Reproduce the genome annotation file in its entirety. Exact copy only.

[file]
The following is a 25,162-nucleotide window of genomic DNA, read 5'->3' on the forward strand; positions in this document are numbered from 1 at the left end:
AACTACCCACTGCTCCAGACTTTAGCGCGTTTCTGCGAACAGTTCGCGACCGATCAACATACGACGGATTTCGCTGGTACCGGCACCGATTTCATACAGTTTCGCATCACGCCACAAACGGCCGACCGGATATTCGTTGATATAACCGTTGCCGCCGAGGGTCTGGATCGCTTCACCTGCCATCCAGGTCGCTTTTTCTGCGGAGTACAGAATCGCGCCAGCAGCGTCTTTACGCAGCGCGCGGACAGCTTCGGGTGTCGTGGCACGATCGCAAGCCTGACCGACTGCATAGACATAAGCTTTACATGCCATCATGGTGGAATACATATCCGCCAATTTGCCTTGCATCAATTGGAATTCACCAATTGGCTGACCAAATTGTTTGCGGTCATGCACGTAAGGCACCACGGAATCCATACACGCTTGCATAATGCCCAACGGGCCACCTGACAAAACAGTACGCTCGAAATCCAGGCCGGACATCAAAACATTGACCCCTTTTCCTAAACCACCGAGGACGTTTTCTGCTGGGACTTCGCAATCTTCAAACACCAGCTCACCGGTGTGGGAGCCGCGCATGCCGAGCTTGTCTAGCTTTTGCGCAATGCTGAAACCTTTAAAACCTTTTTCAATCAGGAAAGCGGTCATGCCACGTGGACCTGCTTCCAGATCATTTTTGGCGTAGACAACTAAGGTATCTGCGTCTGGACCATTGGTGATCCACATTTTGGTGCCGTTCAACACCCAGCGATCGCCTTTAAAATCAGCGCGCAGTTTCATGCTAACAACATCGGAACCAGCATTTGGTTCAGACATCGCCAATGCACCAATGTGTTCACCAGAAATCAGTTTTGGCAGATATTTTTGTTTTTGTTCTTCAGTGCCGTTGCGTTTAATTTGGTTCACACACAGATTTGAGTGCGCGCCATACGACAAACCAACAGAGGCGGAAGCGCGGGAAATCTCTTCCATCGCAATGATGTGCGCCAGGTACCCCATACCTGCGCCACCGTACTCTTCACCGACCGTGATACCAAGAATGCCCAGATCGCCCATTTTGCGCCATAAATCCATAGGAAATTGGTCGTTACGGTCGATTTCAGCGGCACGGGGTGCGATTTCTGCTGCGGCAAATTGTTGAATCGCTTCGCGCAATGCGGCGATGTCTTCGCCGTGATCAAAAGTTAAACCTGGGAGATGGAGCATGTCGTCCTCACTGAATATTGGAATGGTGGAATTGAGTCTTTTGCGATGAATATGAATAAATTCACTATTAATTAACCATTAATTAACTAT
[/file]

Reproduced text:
The following is a 25,162-nucleotide window of genomic DNA, read 5'->3' on the forward strand; positions in this document are numbered from 1 at the left end:
AACTACCCACTGCTCCAGACTTTAGCGCGTTTCTGCGAACAGTTCGCGACCGATCAACATACGACGGATTTCGCTGGTACCGGCACCGATTTCATACAGTTTCGCATCACGCCACAAACGGCCGACCGGATATTCGTTGATATAACCGTTGCCGCCGAGGGTCTGGATCGCTTCACCTGCCATCCAGGTCGCTTTTTCTGCGGAGTACAGAATCGCGCCAGCAGCGTCTTTACGCAGCGCGCGGACAGCTTCGGGTGTCGTGGCACGATCGCAAGCCTGACCGACTGCATAGACATAAGCTTTACATGCCATCATGGTGGAATACATATCCGCCAATTTGCCTTGCATCAATTGGAATTCACCAATTGGCTGACCAAATTGTTTGCGGTCATGCACGTAAGGCACCACGGAATCCATACACGCTTGCATAATGCCCAACGGGCCACCTGACAAAACAGTACGCTCGAAATCCAGGCCGGACATCAAAACATTGACCCCTTTTCCTAAACCACCGAGGACGTTTTCTGCTGGGACTTCGCAATCTTCAAACACCAGCTCACCGGTGTGGGAGCCGCGCATGCCGAGCTTGTCTAGCTTTTGCGCAATGCTGAAACCTTTAAAACCTTTTTCAATCAGGAAAGCGGTCATGCCACGTGGACCTGCTTCCAGATCATTTTTGGCGTAGACAACTAAGGTATCTGCGTCTGGACCATTGGTGATCCACATTTTGGTGCCGTTCAACACCCAGCGATCGCCTTTAAAATCAGCGCGCAGTTTCATGCTAACAACATCGGAACCAGCATTTGGTTCAGACATCGCCAATGCACCAATGTGTTCACCAGAAATCAGTTTTGGCAGATATTTTTGTTTTTGTTCTTCAGTGCCGTTGCGTTTAATTTGGTTCACACACAGATTTGAGTGCGCGCCATACGACAAACCAACAGAGGCGGAAGCGCGGGAAATCTCTTCCATCGCAATGATGTGCGCCAGGTACCCCATACCTGCGCCACCGTACTCTTCACCGACCGTGATACCAAGAATGCCCAGATCGCCCATTTTGCGCCATAAATCCATAGGAAATTGGTCGTTACGGTCGATTTCAGCGGCACGGGGTGCGATTTCTGCTGCGGCAAATTGTTGAATCGCTTCGCGCAATGCGGCGATGTCTTCGCCGTGATCAAAAGTTAAACCTGGGAGATGGAGCATGTCGTCCTCACTGAATATTGGAATGGTGGAATTGAGTCTTTTGCGATGAATATGAATAAATTCACTATTAATTAACCATTAATTAACTAT